Volvo spokesman Jim Nichols said in an email Friday that there has been a “lot of speculation” about the company’s plans for a U.S. factory, “but we look forward to an announcement soon.”
At least then, somebody who knows something will be talking.
Otherwise, mum’s been the official word since it got out that the four-month-old Savannah Harbor-Interstate 16 Joint Corridor Development Authority applied to the Army Corps of Engineers and the state for permission to build a 1,900-acre “megasite” at Interstate 16 and Highway 280.
That site is widely believed — or speculated — to be one of two areas being eyed by Volvo for its first U.S. plant.
The other is in the Charleston area, according to South Carolina newspaper reports.
And recent actions by the new regional development authority haven’t helped end the speculation, including a litany of “no comments” from many of those at a Monday-morning meeting in Black Creek that consisted of exactly one minute of open meeting, then an hour-long executive session to discuss real-estate, then adjournment.
While unfailingly polite, neither local member of the joint authority — County Commission Chairman Jimmy Burnsed, who also is chairman of the new authority, and Development Authority of Bryan County Chairman Derrick Smith — would say anything about the project, the meeting or Volvo.
Nor would Bryan County Commissioner Noah Covington, whose district includes Black Creek; County Administrator Ben Taylor; DABC CEO Anna Chafin or anybody else from Bryan present at Monday’s meeting.
Meaning when it comes to megasites and Volvo, “no comment” currently reigns supreme among those who might know.
Similarly, it’s unclear whether a called meeting of the DABC set for 7:30 a.m. Thursday has anything to do with the proposed megasite. The only item on an agenda provided Tuesday afternoon was an executive session to discuss real estate.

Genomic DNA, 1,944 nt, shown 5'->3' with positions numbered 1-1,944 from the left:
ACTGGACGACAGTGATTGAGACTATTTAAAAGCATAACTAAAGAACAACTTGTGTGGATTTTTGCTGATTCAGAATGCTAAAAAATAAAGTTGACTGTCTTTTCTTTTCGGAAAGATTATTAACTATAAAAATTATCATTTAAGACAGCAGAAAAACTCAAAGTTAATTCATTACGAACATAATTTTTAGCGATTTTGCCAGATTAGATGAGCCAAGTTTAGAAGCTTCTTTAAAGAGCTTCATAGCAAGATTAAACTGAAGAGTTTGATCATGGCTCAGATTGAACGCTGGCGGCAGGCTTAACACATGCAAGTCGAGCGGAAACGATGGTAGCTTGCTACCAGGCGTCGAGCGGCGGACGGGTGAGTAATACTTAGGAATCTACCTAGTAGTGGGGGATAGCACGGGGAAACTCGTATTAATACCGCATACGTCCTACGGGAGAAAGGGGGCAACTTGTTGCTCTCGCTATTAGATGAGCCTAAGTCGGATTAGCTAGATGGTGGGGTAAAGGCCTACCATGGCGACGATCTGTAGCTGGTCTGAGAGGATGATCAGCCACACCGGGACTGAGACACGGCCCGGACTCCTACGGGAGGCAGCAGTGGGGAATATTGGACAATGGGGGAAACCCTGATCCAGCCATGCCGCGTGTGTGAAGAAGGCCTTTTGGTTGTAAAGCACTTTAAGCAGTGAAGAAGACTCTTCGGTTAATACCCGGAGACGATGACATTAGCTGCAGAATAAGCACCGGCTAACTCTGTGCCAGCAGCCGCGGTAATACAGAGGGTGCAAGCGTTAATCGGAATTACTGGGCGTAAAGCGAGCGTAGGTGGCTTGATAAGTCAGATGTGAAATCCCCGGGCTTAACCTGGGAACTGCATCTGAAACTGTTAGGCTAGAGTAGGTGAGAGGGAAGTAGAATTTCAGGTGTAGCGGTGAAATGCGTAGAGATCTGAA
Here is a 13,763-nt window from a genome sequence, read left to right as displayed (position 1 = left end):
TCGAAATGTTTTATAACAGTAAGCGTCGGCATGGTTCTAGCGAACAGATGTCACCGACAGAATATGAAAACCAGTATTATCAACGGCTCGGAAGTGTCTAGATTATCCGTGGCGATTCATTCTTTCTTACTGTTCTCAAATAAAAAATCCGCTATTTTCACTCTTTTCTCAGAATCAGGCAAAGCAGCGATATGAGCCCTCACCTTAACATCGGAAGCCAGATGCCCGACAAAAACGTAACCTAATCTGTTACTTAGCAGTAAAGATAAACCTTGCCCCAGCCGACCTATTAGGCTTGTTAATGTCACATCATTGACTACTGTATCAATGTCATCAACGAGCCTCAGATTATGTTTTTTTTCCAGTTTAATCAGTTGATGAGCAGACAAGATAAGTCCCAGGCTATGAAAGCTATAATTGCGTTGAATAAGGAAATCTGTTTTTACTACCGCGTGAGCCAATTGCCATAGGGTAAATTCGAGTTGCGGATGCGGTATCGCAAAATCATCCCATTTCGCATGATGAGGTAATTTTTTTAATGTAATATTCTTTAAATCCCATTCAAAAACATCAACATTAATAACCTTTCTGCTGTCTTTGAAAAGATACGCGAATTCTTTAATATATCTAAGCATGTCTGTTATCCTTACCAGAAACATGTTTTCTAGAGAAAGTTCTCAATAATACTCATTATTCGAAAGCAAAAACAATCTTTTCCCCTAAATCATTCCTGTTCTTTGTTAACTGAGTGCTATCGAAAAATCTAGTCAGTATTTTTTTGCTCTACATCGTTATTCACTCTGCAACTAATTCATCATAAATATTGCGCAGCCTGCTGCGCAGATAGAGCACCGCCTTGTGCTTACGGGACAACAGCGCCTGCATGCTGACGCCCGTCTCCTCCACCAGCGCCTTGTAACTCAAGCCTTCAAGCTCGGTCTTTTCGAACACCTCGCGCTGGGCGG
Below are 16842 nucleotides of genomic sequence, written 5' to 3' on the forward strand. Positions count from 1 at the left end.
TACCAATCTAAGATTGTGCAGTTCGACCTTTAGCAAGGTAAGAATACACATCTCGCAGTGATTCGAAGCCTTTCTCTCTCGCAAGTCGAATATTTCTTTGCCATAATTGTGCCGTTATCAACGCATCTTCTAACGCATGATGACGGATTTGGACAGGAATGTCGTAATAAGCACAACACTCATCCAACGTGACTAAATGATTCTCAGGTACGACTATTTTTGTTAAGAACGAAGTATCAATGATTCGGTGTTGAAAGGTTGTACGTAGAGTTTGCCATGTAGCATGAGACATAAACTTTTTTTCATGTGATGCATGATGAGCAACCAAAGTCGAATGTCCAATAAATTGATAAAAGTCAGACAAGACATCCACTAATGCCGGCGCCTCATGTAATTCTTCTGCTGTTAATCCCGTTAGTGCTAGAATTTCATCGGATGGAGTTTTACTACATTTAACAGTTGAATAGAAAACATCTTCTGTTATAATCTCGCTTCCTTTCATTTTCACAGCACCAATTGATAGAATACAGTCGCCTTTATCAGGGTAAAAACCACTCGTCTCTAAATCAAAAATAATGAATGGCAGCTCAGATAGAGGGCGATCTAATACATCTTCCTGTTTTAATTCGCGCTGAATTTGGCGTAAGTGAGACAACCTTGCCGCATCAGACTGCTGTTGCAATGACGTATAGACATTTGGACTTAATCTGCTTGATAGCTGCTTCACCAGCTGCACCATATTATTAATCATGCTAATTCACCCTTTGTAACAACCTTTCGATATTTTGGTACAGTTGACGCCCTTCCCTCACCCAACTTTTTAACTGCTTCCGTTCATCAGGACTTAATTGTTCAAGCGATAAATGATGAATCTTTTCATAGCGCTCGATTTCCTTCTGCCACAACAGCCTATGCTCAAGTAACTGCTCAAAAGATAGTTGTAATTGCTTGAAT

But at least there’s good reason for all the speculation.
The Swedish-based, Chinese-owned car maker announced in late March that it would spend $500 million to build a manufacturing facility in the U.S., and The Atlanta Journal-Constitution is among several state and regional newspapers to report that Volvo is considering both the Georgia coast and South Carolina for the site.
In addition, Georgia lawmakers recently approved more than $17 million to build a manufacturing training center in Pooler that some have said is part of the state’s bid to bring Volvo to Georgia.
The application to the Savannah District of the U.S. Army Corps of Engineers was filed by the Joint Development Authority’s Hugh “Trip” Tollison through agent Alton Brown Jr. of Resource and Land Consultants.
Maps included with the application and available on bryancountynews.com show that the 1,900-acre site is directly across I-16 from the Interstate Centre.
The manufacturing site would reportedly provide about 4,000 jobs and attract a number of related manufacturers.
The Savannah Harbor-Interstate 16 Joint Corridor Development Authority was formed in January and includes representatives from Bryan, Bulloch, Chatham and Effingham counties.
At the time, officials said it was formed at least in part to capitalize on the Savannah Harbor deepening while also combing regional resources to help its member counties work together on projects of regional impact.